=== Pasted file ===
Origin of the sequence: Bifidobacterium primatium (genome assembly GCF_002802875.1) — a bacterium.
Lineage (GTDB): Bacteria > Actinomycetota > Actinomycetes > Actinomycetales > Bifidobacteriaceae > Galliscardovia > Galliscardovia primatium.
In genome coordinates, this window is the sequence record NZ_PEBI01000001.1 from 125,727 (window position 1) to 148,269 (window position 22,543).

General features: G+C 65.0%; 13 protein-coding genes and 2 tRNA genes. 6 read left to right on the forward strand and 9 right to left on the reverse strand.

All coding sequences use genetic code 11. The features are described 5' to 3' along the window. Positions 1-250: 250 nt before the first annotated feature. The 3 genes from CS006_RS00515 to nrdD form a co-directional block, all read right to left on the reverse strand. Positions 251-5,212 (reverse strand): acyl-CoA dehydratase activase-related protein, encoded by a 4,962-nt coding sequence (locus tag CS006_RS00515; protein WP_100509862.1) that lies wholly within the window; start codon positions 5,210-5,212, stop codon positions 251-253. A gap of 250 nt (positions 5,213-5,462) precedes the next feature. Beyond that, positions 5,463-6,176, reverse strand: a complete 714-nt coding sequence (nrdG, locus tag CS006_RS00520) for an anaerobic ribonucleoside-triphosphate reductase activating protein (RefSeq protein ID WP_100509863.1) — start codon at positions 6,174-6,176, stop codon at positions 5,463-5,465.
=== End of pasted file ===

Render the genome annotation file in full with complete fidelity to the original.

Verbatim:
Origin of the sequence: Bifidobacterium primatium (genome assembly GCF_002802875.1) — a bacterium.
Lineage (GTDB): Bacteria > Actinomycetota > Actinomycetes > Actinomycetales > Bifidobacteriaceae > Galliscardovia > Galliscardovia primatium.
In genome coordinates, this window is the sequence record NZ_PEBI01000001.1 from 125,727 (window position 1) to 148,269 (window position 22,543).

General features: G+C 65.0%; 13 protein-coding genes and 2 tRNA genes. 6 read left to right on the forward strand and 9 right to left on the reverse strand.

All coding sequences use genetic code 11. The features are described 5' to 3' along the window. Positions 1-250: 250 nt before the first annotated feature. The 3 genes from CS006_RS00515 to nrdD form a co-directional block, all read right to left on the reverse strand. Positions 251-5,212 (reverse strand): acyl-CoA dehydratase activase-related protein, encoded by a 4,962-nt coding sequence (locus tag CS006_RS00515; protein WP_100509862.1) that lies wholly within the window; start codon positions 5,210-5,212, stop codon positions 251-253. A gap of 250 nt (positions 5,213-5,462) precedes the next feature. Beyond that, positions 5,463-6,176, reverse strand: a complete 714-nt coding sequence (nrdG, locus tag CS006_RS00520) for an anaerobic ribonucleoside-triphosphate reductase activating protein (RefSeq protein ID WP_100509863.1) — start codon at positions 6,174-6,176, stop codon at positions 5,463-5,465.